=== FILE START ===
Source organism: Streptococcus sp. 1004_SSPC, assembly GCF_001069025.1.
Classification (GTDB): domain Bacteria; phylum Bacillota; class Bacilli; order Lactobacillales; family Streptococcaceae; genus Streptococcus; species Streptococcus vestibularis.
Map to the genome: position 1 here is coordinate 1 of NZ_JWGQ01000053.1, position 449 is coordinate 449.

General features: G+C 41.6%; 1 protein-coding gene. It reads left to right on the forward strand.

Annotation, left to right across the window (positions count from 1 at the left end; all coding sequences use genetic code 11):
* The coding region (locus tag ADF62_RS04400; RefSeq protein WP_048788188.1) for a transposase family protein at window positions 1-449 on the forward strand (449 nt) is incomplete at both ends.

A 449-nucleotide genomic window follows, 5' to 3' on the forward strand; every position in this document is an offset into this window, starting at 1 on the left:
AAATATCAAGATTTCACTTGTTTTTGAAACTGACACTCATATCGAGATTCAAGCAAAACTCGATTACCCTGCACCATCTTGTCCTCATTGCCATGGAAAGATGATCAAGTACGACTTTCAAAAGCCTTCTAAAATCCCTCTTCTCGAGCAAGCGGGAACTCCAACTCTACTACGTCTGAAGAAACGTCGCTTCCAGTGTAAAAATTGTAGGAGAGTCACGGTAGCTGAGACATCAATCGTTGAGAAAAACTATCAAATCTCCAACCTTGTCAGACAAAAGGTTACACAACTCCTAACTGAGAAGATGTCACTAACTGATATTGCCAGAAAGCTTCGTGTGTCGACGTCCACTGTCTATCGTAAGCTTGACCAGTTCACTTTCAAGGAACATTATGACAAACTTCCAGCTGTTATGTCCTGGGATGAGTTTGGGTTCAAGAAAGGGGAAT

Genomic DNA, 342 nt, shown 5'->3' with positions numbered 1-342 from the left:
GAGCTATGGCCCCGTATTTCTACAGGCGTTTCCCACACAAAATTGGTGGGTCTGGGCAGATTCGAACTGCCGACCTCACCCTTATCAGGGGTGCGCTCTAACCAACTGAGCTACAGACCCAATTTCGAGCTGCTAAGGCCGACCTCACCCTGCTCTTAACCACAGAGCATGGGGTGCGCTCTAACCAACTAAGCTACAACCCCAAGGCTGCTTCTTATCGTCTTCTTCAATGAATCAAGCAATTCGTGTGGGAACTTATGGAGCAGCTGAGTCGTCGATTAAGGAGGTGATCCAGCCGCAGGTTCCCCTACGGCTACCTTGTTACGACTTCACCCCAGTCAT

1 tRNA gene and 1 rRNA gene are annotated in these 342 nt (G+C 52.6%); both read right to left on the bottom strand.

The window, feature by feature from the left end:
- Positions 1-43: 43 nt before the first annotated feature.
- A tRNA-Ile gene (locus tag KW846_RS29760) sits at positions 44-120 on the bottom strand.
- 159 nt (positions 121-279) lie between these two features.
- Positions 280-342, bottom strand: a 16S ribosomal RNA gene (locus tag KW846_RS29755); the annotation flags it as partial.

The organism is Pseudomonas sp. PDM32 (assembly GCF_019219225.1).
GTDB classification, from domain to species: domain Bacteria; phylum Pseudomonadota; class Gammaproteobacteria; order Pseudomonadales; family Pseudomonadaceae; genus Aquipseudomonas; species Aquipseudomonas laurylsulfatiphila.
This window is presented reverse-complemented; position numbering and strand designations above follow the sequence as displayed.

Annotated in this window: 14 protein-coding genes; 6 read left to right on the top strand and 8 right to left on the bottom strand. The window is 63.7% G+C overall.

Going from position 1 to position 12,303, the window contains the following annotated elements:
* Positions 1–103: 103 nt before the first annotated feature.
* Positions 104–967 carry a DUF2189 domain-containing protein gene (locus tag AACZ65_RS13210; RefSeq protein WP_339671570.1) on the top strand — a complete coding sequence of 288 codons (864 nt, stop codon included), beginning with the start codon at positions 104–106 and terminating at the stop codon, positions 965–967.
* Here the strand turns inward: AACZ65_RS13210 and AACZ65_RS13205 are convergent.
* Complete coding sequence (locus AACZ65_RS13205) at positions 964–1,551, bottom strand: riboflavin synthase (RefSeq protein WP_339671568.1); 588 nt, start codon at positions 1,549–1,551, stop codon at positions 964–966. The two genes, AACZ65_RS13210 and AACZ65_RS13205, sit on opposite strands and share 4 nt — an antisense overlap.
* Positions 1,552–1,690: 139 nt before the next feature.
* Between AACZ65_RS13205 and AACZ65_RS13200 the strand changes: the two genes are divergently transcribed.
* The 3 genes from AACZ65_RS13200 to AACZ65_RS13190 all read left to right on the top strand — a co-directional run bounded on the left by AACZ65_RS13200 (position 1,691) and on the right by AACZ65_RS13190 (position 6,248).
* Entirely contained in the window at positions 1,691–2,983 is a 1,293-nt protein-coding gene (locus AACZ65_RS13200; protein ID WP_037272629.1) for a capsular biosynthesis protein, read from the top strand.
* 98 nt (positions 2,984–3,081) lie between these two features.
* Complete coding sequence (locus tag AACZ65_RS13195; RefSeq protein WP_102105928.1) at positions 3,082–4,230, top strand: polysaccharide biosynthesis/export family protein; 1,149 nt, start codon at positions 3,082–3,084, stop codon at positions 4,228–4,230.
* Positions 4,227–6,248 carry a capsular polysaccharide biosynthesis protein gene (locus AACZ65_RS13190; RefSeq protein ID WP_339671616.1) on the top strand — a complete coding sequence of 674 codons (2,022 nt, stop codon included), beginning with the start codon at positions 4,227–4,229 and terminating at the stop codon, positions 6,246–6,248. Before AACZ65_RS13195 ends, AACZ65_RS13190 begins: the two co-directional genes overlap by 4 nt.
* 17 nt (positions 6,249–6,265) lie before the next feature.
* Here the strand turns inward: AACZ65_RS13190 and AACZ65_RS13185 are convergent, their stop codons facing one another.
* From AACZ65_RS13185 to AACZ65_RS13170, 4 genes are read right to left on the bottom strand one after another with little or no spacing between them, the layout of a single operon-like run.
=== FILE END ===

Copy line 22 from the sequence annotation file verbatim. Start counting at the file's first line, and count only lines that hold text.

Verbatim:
* Positions 1–103: 103 nt before the first annotated feature.